Since Valentine’s Day was this past weekend, I thought that a fitting topic for this week would be LOVE. LOVE is a collection of sculptures created by Robert Indiana (born Robert Clark), an artist from New Castle Indiana. The sculpture is of the letters “L,” “O,” “V,” and “E,” all capitalized in an old-fashioned, serif-type font, and are stacked together in a block with a crooked “o.” Indiana created many versions of LOVE for different cities around the world, writing “love” in their respective languages, each with its own tilted letter. The original sculpture that was produced in 1970 is currently housed in the Indianapolis Museum of Art. Though the sculpture itself has become well-known by many, Indiana’s recognition is less renowned, leaving a bitter-sweet history between the artist and his work.
What does LOVE have to do with museums or museum studies? Well, according to Julia Terruso in her article, “City Still seeking permission for LOVE sculpture design,” hundreds of people showed up to LOVE park (officially named John F. Kennedy plaza) in Philadelphia in 2017, expecting to receive granite blocks painted with a rendering of LOVE that they had purchased from the city for $50.00. Unfortunately, the citizens of Philadelphia left empty handed due to a cease-and-desist letter to the city by Indiana’s representatives. As it turns out, the city did not obtain the proper copyright or trademark agreements before selling such reproductions of LOVE.
How could this have happened? Hasn’t the sculpture been reproduced numerous times before and on everything from t-shirts to coffee mugs? Yes, it has, but that doesn’t necessarily mean that the individuals/organizations selling those products had the proper copyrights to the image.
To help individuals better understand the restrictions related to the LOVE case, Griesing Law published an article, “Let’s Talk About LOVE.” The article explains that under current copyright laws copyright of a work belongs to the artist/creator immediately after it is fixed (i.e. drawn, painted, or sculpted) in a tangible form of expression. In order for the artist to have additional protections the artist must register their work which would allow them to “seek statutory damages for copyright infringement.” Any copyright protections obtained by the artist last for as long as the artist is alive plus seventy years after death. Additionally, an artist can sell rights or grant permissions for use of their work. “These exclusive rights include the right to reproduce the work; the right to prepare derivative works based on the original work; the right to distribute copies of the work; and the right to display the work publicly.” However, just because a work is displayed publicly, does not mean that it is free to be used without the artist’s permission. When images are used in a commercial fashion, there is greater incentive for the artist to seek legal action. “In the case of the Philadelphia LOVE Sculpture blocks, it seems that express permission for this project was not sought because it was assumed that general permission from the artist had already been obtained. Provided the work is still subject to copyright protection written permission from the artist should have been confirmed, and if not on file, obtained before creating and selling the commemorative blocks.”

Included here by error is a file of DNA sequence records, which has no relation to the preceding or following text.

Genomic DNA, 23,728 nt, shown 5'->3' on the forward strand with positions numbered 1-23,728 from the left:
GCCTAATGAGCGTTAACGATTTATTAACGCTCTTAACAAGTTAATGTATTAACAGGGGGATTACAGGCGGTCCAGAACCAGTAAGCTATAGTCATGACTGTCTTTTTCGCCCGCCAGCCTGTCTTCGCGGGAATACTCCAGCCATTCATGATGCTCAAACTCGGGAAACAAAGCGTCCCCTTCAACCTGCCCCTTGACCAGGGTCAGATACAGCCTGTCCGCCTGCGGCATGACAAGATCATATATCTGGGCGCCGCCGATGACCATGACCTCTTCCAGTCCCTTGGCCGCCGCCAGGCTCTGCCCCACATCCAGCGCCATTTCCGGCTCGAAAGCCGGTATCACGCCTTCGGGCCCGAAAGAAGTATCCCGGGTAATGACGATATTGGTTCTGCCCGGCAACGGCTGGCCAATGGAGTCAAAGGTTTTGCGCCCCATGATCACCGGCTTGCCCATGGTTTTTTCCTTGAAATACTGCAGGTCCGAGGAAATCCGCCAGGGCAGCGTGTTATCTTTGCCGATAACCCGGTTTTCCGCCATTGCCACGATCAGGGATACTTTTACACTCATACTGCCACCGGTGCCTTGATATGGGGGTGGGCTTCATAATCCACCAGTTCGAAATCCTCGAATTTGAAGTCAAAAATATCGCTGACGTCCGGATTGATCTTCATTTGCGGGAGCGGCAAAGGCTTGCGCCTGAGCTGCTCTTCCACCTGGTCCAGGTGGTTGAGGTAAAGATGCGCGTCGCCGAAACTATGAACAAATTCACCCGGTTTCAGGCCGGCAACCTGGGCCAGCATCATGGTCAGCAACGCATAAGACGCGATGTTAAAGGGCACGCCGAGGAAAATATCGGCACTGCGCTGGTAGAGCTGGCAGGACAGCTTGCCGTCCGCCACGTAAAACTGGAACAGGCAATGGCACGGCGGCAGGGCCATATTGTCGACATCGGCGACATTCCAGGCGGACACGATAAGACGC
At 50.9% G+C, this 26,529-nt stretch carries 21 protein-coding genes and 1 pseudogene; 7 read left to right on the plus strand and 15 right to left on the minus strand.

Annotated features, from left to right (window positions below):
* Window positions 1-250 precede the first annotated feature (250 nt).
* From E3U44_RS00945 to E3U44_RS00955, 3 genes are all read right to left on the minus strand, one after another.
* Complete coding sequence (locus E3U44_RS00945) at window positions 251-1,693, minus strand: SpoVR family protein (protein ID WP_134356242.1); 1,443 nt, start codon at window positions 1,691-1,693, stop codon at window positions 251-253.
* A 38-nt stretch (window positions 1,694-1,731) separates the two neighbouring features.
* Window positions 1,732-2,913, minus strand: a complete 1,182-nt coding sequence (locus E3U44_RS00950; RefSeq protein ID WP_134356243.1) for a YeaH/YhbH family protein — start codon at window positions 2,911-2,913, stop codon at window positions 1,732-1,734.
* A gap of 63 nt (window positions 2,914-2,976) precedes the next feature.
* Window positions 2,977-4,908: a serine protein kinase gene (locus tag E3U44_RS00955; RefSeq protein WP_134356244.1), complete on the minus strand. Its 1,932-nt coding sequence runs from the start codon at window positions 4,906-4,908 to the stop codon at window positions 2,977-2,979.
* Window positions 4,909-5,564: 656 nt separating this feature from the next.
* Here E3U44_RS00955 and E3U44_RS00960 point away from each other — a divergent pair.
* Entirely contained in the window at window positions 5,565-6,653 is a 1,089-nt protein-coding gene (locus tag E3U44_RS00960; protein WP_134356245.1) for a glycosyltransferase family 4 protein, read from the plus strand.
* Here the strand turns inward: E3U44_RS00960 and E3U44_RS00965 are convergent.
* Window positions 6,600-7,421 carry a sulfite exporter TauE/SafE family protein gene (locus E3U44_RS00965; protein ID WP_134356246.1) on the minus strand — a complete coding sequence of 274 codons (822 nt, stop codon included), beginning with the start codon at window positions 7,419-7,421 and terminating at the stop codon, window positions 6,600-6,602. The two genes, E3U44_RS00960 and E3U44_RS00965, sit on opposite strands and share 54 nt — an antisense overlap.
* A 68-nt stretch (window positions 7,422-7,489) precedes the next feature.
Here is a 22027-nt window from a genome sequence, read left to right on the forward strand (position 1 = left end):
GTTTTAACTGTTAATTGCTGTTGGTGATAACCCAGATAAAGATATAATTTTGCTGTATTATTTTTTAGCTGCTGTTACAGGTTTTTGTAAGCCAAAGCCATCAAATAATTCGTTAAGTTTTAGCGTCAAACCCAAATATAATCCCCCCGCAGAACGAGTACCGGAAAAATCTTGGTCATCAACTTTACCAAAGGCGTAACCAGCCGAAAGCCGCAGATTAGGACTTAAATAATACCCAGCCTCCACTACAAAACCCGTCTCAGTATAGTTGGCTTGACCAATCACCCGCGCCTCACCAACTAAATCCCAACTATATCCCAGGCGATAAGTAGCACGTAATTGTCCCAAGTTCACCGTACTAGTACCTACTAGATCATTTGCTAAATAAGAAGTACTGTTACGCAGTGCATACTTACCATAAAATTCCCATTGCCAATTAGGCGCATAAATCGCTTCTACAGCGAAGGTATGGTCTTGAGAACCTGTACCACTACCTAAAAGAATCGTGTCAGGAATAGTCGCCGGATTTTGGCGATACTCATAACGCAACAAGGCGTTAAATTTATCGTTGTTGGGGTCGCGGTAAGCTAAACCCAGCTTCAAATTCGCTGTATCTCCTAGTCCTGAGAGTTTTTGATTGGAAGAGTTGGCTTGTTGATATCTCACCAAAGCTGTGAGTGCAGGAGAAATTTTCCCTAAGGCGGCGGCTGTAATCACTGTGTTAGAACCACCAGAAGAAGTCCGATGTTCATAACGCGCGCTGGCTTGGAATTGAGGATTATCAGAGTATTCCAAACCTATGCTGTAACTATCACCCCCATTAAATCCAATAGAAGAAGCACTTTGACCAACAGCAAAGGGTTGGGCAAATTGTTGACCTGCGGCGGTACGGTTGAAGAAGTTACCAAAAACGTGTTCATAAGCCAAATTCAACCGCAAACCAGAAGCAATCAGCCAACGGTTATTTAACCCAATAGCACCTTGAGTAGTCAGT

This, however, was not the end to the copyright battles around LOVE. In 2018, soon after Indiana’s death, the Morgan Art Foundation filed a suit again Jamie Thomas, the artist’s caretaker, and Michael McKenzie, the founder of American Image Art (a New York publishing company), stating that Thomas and McKenzie sold works that were falsely attributed to Indiana. In return, according to Justin Kamp in his article, “Robert Indiana’s ‘LOVE’ is at the center of a $150-million legal battle,” McKenzie claimed that the Morgan Art Foundation has committed the greater fraud “by copyrighting Indiana’s LOVE design, which […] has been in the public domain since 1964.” The version of LOVE that McKenzie is referring to is the original design that was created by Indiana in 1964 for a Christmas card produced by the Museum of Modern Art in New York City. According to the previous version of the Copyright Act, artists did not have automatic copyright to their work. Indiana, not knowing about copyright law at the time, did not seek copyright protections until he produced the sculptures. Therefore, there was a period of time in which LOVE was in the public domain.
Understanding copyright laws can be complicated – and we haven’t even touched on Trademarks. However, if any lesson is to be learned from this story of LOVE, it is that if museums and institutions that wish to use the works in their collections for more than display, it is better to confirm what rights you have than to settle lawsuits later. Additionally, artists should educate themselves on the current copyright laws so that they can be sure they have the proper protections in place for their works.
Want to learn more about the history of LOVE? Check out these links: